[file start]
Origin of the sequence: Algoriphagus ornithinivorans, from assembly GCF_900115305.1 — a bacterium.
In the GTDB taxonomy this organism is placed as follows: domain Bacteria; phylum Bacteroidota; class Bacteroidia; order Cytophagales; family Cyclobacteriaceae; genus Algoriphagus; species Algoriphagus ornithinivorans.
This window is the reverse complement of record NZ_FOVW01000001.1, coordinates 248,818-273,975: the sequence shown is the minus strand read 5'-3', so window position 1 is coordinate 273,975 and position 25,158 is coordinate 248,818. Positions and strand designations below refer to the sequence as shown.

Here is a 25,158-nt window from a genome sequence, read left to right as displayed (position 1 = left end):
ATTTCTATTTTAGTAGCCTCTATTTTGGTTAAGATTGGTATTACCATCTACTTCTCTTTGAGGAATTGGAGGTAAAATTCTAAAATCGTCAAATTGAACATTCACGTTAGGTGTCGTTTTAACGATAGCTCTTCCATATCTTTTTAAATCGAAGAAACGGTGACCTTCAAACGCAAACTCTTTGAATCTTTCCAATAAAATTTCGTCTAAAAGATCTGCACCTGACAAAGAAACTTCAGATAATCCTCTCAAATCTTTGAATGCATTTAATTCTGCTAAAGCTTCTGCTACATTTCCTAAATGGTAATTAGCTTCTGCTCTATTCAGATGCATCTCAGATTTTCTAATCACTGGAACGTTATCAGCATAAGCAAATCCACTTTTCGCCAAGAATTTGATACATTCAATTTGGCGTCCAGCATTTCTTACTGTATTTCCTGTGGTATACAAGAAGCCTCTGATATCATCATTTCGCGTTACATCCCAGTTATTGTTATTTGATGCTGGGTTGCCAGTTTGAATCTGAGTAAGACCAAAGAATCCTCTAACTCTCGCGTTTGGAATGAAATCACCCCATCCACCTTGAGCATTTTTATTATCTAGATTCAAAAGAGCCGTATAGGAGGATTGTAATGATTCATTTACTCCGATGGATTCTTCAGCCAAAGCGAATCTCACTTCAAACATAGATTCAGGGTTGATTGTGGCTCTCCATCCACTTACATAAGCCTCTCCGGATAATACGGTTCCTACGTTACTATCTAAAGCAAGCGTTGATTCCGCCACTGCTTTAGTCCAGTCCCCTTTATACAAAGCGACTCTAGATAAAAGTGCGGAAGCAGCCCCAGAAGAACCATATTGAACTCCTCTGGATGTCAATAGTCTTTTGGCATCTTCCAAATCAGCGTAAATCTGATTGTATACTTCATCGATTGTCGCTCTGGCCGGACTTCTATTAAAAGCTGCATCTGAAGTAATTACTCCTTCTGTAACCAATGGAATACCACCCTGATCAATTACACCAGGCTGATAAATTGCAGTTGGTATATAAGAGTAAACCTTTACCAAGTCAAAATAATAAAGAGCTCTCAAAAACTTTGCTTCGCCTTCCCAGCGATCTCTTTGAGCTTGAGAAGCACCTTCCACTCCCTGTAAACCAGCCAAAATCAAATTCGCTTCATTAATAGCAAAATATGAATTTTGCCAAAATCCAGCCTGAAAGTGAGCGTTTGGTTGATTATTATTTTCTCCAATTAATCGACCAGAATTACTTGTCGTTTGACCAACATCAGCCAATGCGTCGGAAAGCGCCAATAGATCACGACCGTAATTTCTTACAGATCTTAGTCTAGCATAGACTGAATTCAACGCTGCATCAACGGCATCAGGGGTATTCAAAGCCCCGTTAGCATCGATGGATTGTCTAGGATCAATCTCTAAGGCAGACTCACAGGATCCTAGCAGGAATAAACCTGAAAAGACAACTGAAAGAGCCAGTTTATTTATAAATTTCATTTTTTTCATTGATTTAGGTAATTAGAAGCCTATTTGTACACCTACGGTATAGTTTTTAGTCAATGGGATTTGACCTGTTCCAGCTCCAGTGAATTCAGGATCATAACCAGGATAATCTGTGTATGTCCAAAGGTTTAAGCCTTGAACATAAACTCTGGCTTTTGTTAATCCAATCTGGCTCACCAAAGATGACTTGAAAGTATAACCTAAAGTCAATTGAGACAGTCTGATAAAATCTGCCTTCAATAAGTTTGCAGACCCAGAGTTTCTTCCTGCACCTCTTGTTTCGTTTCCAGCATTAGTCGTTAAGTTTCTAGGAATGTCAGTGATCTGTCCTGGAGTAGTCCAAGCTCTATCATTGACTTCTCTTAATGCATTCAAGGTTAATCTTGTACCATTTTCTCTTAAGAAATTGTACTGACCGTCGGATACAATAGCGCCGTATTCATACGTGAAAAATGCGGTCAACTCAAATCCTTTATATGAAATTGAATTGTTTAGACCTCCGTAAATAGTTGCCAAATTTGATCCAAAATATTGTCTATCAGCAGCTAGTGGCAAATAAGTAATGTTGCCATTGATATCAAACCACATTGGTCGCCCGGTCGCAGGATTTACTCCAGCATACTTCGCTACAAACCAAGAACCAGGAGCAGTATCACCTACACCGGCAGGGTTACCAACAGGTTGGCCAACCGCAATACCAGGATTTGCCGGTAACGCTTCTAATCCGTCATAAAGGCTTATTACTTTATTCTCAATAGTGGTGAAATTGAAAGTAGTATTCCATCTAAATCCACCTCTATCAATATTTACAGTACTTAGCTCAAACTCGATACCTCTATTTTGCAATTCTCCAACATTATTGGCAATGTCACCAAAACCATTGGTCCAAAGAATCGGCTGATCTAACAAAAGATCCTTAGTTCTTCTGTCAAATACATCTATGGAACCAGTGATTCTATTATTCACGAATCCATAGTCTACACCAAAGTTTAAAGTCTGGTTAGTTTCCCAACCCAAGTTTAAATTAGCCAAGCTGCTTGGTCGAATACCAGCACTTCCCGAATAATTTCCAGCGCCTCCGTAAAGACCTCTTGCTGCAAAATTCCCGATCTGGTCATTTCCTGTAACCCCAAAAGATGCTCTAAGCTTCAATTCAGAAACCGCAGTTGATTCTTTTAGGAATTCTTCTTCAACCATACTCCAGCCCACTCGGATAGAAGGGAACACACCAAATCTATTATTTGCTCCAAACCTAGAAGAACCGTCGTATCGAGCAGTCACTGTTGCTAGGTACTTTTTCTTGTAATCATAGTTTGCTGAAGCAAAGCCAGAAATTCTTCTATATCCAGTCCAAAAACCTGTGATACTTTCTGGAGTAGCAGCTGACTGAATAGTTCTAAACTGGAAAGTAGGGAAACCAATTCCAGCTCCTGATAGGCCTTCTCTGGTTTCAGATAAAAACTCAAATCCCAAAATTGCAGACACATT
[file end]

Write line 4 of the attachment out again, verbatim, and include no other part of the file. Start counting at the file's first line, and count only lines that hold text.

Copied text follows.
Here is a 25,158-nt window from a genome sequence, read left to right as displayed (position 1 = left end):